In addition to the antimicrobial and antifungal effects, royal jelly also interferes with parasites. Crude extracts (dichloromethane-methanol) and fractions of royal, worker and drone jelly used in arena experiments with V. destructor mites had repellent or arresting effects (Table I). Experiments using food jelly and V. destructor were conducted to understand why these mites prefer drone cells over queen cells to complete their reproductive cycle. A mix of 15 polar semiochemicals, originally characterized in native royal jelly fractions, showed to have a comparable deterrent activity against V. destructor (Drijfhout et al. 2005). Octanoic acid, as single repellent substance, is the first volatile substance being active against the mite under lab and field conditions (Nazzi et al. 2009). This fatty acid is as repellent as royal jelly itself and might be involved in the repellency of queen cells (Nazzi et al. 2009).

A single experiment has been conducted to unravel the self-medication potential of royal jelly by feeding different types of royal jelly (heterospecific feeding) to Chinese sacbrood virus (CSBV)-infected bee larvae. Heterospecific feeding, the feeding of bee larvae with royal jelly of non-species-specific origin, showed that feeding Apis cerana larvae with Apis mellifera royal jelly reduces mortality rates and therefore enhances resistance to Chinese sacbrood virus in comparison to feeding A. cerana larvae with A. cerana royal jelly. This effect was not observed for Apis mellifera larvae (Zhang et al. 2014). Heterospecific feeding might induce antiviral protein expression or royal jelly molecules can directly inhibit Chinese sacbrood viral replication in bee larvae (Zhang et al. 2014). Subsequent differential protein expression analysis found that proteins involved in stress response, phagocytosis, antioxidation and energy metabolism are candidates explaining the mortality-reducing activity of heterospecific feeding (Zhang et al. 2014).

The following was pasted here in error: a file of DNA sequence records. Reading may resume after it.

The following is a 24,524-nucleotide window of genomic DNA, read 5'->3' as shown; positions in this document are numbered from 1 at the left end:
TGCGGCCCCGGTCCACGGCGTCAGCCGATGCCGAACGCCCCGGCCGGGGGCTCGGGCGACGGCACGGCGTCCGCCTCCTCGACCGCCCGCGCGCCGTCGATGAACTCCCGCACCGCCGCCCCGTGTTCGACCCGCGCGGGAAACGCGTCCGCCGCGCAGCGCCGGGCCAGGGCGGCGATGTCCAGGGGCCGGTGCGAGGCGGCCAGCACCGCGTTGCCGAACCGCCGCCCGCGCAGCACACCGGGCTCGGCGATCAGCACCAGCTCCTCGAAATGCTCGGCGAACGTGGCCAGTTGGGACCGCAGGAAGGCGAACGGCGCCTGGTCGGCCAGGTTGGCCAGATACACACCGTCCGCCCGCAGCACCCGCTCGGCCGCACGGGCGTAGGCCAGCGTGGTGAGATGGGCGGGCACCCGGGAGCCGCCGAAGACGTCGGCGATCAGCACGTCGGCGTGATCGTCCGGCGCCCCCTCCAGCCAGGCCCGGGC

2.4 Bee venom

Honeybee venom is a complex mix of proteins (phospholipase A, hyaluronidase), peptides (melittin, apamin), physiological active amines (histamine, dopamine), sugars, phospholipids and some volatile compounds (Mizrahi and Lensky 1997). The most active compound, with up to 50 % of dry weight, is melittin. Its high antibiotic and biological activity has been studied for many decades in human apitherapy (Mizrahi and Lensky 1997; Ratcliffe et al. 2011). Only few studies analysed honeybee health-enhancing features of bee venom. Female honeybees smear venom proteins (melittin and apamin) on their body surface and on comb wax for self- and nest sanitation (Baracchi and Turillazzi 2010; Baracchi et al. 2011). However, given the high antibiotic potential, there is a surprising paucity of studies on the antibiotic activity of bee venom or venom proteins including potential interactions with other cuticular compounds.